Simon and I have been Harry Potter fans since the spring of 2001, when we read our first audio book during a road trip. Since then, we’ve read all seven books, and watched six of the eight films. So it should come as no surprise that we jumped at the chance to indulge ourselves in the Warner Brothers Studio Tour while we were in England last month.
We were fortunate to have been offered a private guided tour of the studio where most of the filming was done. Our guide, Chloe, a delightful young lady, was incredibly knowledgable regarding the details of how the magic of making all eight films was achieved.
There are two studios, J and K, plus an outdoor area. The recommended time to complete the tour is about three hours, but thanks to Chloe’s patience in giving detailed explanations and answering all our many questions, we stumbled through the exit five hours later, exhausted, but smiling.
Following two brief introductory films, we found ourselves standing in the Great Hall. It was there that I began to have total recall of scenes from the books and films. This lasted for the duration of our visit. So engrossing were the things we learned there were times when I almost forgot where I was.
To describe everything we saw and learned about the sets, props, costumes, models, structures and techniques that brought Rowling’s story and characters to life would take a Hagrid-size chunk of space. So I’m going to tease you with some of the highlights of our experience, and try to do them justice. Besides, I really want you to see this for yourselves!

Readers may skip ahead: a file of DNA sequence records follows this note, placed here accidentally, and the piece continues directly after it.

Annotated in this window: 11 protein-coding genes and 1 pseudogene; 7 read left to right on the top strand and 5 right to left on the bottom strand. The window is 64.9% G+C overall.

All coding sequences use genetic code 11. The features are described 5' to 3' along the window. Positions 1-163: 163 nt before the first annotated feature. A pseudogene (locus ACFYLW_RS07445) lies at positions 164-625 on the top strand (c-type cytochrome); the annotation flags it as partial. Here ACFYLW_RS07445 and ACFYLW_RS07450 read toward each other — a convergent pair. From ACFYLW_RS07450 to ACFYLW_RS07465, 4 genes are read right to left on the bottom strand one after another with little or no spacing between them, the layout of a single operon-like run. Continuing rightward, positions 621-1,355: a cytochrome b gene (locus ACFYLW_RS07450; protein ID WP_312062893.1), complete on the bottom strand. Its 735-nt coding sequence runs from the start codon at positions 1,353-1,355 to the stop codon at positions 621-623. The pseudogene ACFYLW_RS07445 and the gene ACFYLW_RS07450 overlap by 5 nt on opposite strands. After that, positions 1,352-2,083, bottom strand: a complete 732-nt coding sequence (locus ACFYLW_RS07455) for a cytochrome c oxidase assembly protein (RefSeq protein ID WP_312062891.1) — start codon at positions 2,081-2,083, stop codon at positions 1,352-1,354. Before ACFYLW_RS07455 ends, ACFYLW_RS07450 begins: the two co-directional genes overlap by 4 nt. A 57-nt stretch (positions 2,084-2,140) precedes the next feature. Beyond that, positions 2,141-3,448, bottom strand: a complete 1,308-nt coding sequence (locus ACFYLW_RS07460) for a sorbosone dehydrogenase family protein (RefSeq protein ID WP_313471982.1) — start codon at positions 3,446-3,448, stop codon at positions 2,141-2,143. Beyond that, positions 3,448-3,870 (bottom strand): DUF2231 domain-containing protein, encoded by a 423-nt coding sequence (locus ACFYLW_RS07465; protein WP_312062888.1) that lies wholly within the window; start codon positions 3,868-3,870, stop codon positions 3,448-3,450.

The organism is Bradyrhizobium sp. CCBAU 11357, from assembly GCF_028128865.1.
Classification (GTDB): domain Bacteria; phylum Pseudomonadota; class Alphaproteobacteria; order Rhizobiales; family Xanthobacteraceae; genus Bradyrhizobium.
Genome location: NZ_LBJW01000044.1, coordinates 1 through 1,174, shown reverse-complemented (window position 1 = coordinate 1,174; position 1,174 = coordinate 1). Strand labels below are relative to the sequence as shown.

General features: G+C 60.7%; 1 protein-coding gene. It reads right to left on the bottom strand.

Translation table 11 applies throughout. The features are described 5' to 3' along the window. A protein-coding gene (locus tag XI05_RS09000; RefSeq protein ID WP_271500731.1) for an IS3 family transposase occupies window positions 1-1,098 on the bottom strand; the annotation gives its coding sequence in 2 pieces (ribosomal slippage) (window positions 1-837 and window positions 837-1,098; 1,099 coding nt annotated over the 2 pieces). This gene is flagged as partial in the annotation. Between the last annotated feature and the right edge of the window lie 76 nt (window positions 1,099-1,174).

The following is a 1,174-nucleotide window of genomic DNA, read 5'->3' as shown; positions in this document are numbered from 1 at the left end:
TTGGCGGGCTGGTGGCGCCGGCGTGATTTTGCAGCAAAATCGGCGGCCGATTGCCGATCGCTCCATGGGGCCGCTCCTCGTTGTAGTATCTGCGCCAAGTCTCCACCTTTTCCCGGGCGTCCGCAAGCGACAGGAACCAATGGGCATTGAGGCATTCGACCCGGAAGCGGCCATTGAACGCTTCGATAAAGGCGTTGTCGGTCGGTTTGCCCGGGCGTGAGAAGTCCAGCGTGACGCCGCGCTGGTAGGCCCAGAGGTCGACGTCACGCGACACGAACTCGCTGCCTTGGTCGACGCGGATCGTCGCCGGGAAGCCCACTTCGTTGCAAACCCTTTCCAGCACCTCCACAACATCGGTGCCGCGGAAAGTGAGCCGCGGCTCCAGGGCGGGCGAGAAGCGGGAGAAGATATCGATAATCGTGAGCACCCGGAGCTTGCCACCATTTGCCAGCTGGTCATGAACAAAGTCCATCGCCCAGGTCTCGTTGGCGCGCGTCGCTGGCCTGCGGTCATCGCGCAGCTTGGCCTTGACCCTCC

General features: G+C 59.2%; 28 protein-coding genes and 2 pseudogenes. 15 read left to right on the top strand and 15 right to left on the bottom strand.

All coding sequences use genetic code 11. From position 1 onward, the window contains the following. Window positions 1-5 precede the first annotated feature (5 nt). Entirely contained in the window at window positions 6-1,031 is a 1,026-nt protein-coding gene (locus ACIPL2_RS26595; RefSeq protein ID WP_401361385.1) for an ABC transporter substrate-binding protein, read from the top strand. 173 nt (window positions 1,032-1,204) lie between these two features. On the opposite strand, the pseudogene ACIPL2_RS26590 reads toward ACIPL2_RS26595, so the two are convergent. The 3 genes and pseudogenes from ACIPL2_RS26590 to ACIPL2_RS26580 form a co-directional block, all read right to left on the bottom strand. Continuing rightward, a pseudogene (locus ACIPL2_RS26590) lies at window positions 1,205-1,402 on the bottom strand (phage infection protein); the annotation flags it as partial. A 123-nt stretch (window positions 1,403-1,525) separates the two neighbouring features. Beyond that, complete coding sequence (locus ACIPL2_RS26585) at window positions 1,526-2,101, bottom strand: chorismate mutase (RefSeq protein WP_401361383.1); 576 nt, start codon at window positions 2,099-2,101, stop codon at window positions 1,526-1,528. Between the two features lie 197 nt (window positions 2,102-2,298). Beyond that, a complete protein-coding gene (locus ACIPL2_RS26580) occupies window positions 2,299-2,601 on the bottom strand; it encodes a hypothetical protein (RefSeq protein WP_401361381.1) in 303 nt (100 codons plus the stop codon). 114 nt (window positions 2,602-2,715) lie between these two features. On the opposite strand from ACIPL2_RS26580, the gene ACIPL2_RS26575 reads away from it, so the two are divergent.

The Greatness of the Great Hall
This is one of the largest sets on the lot, and it was Harry’s first real glimpse of his new life. It was here that many fun and important events took place over pumpkin juice breakfasts and celebratory feasts Although, in the films, most of those delicious offerings were actually made of resin.
Chloe told us that at the start of filming, all the furniture was new. So the young extras who helped populate Hogwarts were encouraged to perpetrate mild forms of vandalism, such as writing their names on the tables, and otherwise leaving their marks. No doubt, the children had few problems helping create a typical boarding school dining room atmosphere.
Much attention was paid to making scenes look as close as possible to those described in the books. For example, the beautiful floating candles that hovered above the tables were originally real. They were suspended by wires, which were digitally removed to give the illusion that they were up there on their own. As clever as the technique was, a safety concern quickly arose. Heat from the flames occasionally burned through the wires, causing candles to fall onto tables. After the first film, the floating candles were created digitally.